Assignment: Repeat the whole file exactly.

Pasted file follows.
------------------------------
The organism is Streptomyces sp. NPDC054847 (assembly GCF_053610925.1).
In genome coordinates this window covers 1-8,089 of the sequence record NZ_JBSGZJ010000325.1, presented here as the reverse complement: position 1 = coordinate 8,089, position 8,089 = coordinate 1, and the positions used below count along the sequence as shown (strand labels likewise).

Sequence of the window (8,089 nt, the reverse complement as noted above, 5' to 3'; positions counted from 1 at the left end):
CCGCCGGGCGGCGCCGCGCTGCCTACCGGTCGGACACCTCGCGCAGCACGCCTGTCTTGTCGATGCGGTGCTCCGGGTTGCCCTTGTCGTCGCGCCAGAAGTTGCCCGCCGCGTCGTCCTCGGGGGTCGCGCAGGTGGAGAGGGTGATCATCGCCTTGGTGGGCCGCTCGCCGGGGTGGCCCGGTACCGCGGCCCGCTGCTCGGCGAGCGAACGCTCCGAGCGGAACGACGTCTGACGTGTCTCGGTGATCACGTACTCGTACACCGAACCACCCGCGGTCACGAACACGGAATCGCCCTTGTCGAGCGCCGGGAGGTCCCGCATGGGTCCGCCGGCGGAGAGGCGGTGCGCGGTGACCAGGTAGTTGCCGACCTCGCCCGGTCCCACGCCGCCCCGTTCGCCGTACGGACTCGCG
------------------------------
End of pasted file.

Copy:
The organism is Streptomyces sp. NPDC054847 (assembly GCF_053610925.1).
In genome coordinates this window covers 1-8,089 of the sequence record NZ_JBSGZJ010000325.1, presented here as the reverse complement: position 1 = coordinate 8,089, position 8,089 = coordinate 1, and the positions used below count along the sequence as shown (strand labels likewise).

Sequence of the window (8,089 nt, the reverse complement as noted above, 5' to 3'; positions counted from 1 at the left end):
CCGCCGGGCGGCGCCGCGCTGCCTACCGGTCGGACACCTCGCGCAGCACGCCTGTCTTGTCGATGCGGTGCTCCGGGTTGCCCTTGTCGTCGCGCCAGAAGTTGCCCGCCGCGTCGTCCTCGGGGGTCGCGCAGGTGGAGAGGGTGATCATCGCCTTGGTGGGCCGCTCGCCGGGGTGGCCCGGTACCGCGGCCCGCTGCTCGGCGAGCGAACGCTCCGAGCGGAACGACGTCTGACGTGTCTCGGTGATCACGTACTCGTACACCGAACCACCCGCGGTCACGAACACGGAATCGCCCTTGTCGAGCGCCGGGAGGTCCCGCATGGGTCCGCCGGCGGAGAGGCGGTGCGCGGTGACCAGGTAGTTGCCGACCTCGCCCGGTCCCACGCCGCCCCGTTCGCCGTACGGACTCGCG